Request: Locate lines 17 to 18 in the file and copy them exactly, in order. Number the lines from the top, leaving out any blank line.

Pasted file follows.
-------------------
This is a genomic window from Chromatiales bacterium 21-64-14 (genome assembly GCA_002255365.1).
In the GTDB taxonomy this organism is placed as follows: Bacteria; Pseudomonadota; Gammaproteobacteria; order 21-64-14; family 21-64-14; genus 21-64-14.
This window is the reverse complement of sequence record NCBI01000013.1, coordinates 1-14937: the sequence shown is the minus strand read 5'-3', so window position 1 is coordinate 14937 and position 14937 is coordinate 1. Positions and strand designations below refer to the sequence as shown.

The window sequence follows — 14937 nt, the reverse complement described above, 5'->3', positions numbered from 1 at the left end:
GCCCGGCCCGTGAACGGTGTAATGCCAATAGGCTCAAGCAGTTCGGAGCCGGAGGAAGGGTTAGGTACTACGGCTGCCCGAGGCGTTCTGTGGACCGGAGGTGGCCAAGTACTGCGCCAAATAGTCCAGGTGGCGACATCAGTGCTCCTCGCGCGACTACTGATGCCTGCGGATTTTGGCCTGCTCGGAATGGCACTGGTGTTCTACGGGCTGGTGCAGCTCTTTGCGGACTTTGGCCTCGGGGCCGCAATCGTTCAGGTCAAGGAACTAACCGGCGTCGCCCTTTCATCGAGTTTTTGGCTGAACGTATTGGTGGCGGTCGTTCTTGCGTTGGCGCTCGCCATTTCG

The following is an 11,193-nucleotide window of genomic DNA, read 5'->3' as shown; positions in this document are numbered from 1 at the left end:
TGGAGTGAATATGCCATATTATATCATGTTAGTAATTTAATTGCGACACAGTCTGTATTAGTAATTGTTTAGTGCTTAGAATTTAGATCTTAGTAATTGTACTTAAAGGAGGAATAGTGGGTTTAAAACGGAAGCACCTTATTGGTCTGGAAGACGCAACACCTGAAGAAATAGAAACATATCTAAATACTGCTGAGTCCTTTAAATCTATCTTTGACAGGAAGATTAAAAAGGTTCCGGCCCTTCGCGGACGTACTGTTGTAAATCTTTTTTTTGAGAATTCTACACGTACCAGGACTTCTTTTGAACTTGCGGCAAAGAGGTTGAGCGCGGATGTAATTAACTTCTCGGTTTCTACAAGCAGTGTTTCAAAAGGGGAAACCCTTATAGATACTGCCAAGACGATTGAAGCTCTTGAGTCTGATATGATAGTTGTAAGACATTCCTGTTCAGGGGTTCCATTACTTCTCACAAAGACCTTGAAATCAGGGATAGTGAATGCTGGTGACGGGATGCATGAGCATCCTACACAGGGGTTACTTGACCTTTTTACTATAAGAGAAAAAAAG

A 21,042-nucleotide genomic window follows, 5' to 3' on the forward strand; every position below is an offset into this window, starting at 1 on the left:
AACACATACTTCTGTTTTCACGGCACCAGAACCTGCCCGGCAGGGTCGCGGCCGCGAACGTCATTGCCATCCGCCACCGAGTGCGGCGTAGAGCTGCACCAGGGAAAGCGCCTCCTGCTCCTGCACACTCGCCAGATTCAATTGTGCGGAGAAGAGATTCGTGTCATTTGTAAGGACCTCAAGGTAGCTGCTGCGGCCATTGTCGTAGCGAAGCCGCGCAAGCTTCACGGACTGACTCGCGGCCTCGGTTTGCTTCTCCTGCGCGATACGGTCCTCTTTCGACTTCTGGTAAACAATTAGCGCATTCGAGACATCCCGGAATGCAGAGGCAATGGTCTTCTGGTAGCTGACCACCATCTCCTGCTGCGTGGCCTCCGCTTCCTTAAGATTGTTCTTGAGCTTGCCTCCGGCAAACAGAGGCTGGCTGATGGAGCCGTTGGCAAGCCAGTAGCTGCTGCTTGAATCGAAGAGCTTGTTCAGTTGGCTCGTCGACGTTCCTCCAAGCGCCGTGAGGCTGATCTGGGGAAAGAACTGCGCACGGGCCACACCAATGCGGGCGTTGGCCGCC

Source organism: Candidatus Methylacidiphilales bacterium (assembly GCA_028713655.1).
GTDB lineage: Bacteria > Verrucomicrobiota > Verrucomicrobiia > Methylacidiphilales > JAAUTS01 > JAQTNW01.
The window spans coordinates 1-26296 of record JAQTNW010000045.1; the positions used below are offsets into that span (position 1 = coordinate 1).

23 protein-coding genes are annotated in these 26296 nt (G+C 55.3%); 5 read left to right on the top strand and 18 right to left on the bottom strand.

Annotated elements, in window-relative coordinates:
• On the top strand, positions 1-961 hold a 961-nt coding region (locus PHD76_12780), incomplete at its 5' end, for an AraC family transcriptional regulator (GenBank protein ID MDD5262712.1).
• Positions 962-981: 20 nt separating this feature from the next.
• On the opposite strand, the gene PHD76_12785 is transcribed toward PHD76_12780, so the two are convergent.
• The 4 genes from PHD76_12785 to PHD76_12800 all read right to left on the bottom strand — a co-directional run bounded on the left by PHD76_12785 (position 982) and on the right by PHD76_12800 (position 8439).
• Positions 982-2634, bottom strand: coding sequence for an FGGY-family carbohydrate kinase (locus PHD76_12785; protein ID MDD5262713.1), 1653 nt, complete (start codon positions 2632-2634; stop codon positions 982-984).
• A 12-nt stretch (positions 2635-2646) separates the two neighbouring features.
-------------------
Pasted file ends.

• On the opposite strand, the gene PHD76_12785 is transcribed toward PHD76_12780, so the two are convergent.
• The 4 genes from PHD76_12785 to PHD76_12800 all read right to left on the bottom strand — a co-directional run bounded on the left by PHD76_12785 (position 982) and on the right by PHD76_12800 (position 8439).